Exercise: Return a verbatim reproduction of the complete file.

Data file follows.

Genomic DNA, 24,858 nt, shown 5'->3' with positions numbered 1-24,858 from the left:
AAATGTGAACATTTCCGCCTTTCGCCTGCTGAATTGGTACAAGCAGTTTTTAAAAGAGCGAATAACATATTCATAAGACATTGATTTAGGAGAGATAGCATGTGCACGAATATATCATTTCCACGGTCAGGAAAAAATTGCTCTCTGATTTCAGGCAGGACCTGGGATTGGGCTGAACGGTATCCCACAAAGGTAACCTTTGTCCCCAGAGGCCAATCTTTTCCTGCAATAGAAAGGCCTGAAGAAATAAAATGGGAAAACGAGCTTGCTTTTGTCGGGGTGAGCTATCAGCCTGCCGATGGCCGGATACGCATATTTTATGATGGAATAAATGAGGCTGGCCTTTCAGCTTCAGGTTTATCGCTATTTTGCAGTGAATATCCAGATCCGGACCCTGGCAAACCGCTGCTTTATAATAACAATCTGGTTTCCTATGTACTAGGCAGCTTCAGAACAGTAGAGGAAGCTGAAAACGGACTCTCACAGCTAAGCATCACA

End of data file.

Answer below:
Genomic DNA, 24,858 nt, shown 5'->3' with positions numbered 1-24,858 from the left:
AAATGTGAACATTTCCGCCTTTCGCCTGCTGAATTGGTACAAGCAGTTTTTAAAAGAGCGAATAACATATTCATAAGACATTGATTTAGGAGAGATAGCATGTGCACGAATATATCATTTCCACGGTCAGGAAAAAATTGCTCTCTGATTTCAGGCAGGACCTGGGATTGGGCTGAACGGTATCCCACAAAGGTAACCTTTGTCCCCAGAGGCCAATCTTTTCCTGCAATAGAAAGGCCTGAAGAAATAAAATGGGAAAACGAGCTTGCTTTTGTCGGGGTGAGCTATCAGCCTGCCGATGGCCGGATACGCATATTTTATGATGGAATAAATGAGGCTGGCCTTTCAGCTTCAGGTTTATCGCTATTTTGCAGTGAATATCCAGATCCGGACCCTGGCAAACCGCTGCTTTATAATAACAATCTGGTTTCCTATGTACTAGGCAGCTTCAGAACAGTAGAGGAAGCTGAAAACGGACTCTCACAGCTAAGCATCACA